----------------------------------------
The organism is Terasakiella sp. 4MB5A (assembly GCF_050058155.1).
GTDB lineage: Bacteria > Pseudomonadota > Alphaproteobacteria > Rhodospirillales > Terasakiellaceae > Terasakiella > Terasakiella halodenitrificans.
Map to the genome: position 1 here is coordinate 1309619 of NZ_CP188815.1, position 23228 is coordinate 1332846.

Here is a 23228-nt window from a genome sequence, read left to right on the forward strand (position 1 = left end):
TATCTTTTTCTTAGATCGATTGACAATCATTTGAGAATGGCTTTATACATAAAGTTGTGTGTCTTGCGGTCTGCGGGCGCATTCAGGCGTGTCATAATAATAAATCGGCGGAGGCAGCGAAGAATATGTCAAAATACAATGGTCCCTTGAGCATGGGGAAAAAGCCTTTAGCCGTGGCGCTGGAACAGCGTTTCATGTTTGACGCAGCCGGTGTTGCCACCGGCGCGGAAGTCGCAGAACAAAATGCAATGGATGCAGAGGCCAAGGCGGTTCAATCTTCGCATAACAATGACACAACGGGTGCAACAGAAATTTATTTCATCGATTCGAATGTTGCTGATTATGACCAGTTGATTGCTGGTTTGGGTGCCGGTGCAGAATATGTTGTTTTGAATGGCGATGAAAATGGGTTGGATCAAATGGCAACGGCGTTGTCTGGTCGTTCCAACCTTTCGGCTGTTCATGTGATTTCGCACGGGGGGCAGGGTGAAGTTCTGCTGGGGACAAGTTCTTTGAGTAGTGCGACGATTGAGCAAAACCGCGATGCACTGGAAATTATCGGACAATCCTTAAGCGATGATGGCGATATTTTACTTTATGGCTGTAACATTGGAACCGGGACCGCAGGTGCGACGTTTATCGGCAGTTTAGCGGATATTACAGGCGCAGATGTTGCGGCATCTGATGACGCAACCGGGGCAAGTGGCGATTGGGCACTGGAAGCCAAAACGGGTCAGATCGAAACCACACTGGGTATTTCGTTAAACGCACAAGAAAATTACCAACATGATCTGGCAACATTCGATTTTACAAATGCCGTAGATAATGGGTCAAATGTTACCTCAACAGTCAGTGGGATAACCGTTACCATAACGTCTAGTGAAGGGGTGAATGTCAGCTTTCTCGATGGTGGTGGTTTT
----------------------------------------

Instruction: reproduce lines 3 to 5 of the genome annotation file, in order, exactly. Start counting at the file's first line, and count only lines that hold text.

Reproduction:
Map to the genome: position 1 here is coordinate 1309619 of NZ_CP188815.1, position 23228 is coordinate 1332846.

Here is a 23228-nt window from a genome sequence, read left to right on the forward strand (position 1 = left end):
TATCTTTTTCTTAGATCGATTGACAATCATTTGAGAATGGCTTTATACATAAAGTTGTGTGTCTTGCGGTCTGCGGGCGCATTCAGGCGTGTCATAATAATAAATCGGCGGAGGCAGCGAAGAATATGTCAAAATACAATGGTCCCTTGAGCATGGGGAAAAAGCCTTTAGCCGTGGCGCTGGAACAGCGTTTCATGTTTGACGCAGCCGGTGTTGCCACCGGCGCGGAAGTCGCAGAACAAAATGCAATGGATGCAGAGGCCAAGGCGGTTCAATCTTCGCATAACAATGACACAACGGGTGCAACAGAAATTTATTTCATCGATTCGAATGTTGCTGATTATGACCAGTTGATTGCTGGTTTGGGTGCCGGTGCAGAATATGTTGTTTTGAATGGCGATGAAAATGGGTTGGATCAAATGGCAACGGCGTTGTCTGGTCGTTCCAACCTTTCGGCTGTTCATGTGATTTCGCACGGGGGGCAGGGTGAAGTTCTGCTGGGGACAAGTTCTTTGAGTAGTGCGACGATTGAGCAAAACCGCGATGCACTGGAAATTATCGGACAATCCTTAAGCGATGATGGCGATATTTTACTTTATGGCTGTAACATTGGAACCGGGACCGCAGGTGCGACGTTTATCGGCAGTTTAGCGGATATTACAGGCGCAGATGTTGCGGCATCTGATGACGCAACCGGGGCAAGTGGCGATTGGGCACTGGAAGCCAAAACGGGTCAGATCGAAACCACACTGGGTATTTCGTTAAACGCACAAGAAAATTACCAACATGATCTGGCAACATTCGATTTTACAAATGCCGTAGATAATGGGTCAAATGTTACCTCAACAGTCAGTGGGATAACCGTTACCATAACGTCTAGTGAAGGGGTGAATGTCAGCTTTCTCGATGGTGGTGGTTTT